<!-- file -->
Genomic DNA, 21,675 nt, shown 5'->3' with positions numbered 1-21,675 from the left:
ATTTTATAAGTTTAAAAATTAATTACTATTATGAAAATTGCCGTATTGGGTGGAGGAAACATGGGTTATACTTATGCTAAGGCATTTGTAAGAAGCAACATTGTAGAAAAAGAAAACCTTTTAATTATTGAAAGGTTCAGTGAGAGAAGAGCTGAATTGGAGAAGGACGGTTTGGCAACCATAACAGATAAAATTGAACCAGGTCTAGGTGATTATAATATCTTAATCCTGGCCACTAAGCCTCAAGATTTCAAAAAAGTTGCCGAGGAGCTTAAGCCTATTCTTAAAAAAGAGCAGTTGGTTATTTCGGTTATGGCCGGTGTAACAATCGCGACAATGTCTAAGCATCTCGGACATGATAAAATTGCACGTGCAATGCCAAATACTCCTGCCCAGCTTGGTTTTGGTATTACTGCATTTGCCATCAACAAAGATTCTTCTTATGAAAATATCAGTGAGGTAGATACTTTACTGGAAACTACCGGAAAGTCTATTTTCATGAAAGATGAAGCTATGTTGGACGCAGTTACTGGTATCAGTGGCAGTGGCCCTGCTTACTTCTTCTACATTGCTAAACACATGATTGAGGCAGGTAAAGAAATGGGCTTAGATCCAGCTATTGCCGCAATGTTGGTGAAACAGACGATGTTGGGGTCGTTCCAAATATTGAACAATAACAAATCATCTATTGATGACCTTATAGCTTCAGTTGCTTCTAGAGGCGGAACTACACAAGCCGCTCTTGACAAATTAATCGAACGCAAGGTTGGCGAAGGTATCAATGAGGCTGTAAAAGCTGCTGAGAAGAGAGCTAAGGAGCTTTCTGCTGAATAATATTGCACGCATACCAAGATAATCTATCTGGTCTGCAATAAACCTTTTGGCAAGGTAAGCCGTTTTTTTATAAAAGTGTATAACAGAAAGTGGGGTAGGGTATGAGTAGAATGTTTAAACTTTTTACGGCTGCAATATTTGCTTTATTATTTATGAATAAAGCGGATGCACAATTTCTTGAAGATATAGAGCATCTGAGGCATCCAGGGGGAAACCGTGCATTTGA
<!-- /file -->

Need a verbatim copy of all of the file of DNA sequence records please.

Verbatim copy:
Genomic DNA, 21,675 nt, shown 5'->3' with positions numbered 1-21,675 from the left:
ATTTTATAAGTTTAAAAATTAATTACTATTATGAAAATTGCCGTATTGGGTGGAGGAAACATGGGTTATACTTATGCTAAGGCATTTGTAAGAAGCAACATTGTAGAAAAAGAAAACCTTTTAATTATTGAAAGGTTCAGTGAGAGAAGAGCTGAATTGGAGAAGGACGGTTTGGCAACCATAACAGATAAAATTGAACCAGGTCTAGGTGATTATAATATCTTAATCCTGGCCACTAAGCCTCAAGATTTCAAAAAAGTTGCCGAGGAGCTTAAGCCTATTCTTAAAAAAGAGCAGTTGGTTATTTCGGTTATGGCCGGTGTAACAATCGCGACAATGTCTAAGCATCTCGGACATGATAAAATTGCACGTGCAATGCCAAATACTCCTGCCCAGCTTGGTTTTGGTATTACTGCATTTGCCATCAACAAAGATTCTTCTTATGAAAATATCAGTGAGGTAGATACTTTACTGGAAACTACCGGAAAGTCTATTTTCATGAAAGATGAAGCTATGTTGGACGCAGTTACTGGTATCAGTGGCAGTGGCCCTGCTTACTTCTTCTACATTGCTAAACACATGATTGAGGCAGGTAAAGAAATGGGCTTAGATCCAGCTATTGCCGCAATGTTGGTGAAACAGACGATGTTGGGGTCGTTCCAAATATTGAACAATAACAAATCATCTATTGATGACCTTATAGCTTCAGTTGCTTCTAGAGGCGGAACTACACAAGCCGCTCTTGACAAATTAATCGAACGCAAGGTTGGCGAAGGTATCAATGAGGCTGTAAAAGCTGCTGAGAAGAGAGCTAAGGAGCTTTCTGCTGAATAATATTGCACGCATACCAAGATAATCTATCTGGTCTGCAATAAACCTTTTGGCAAGGTAAGCCGTTTTTTTATAAAAGTGTATAACAGAAAGTGGGGTAGGGTATGAGTAGAATGTTTAAACTTTTTACGGCTGCAATATTTGCTTTATTATTTATGAATAAAGCGGATGCACAATTTCTTGAAGATATAGAGCATCTGAGGCATCCAGGGGGAAACCGTGCATTTGA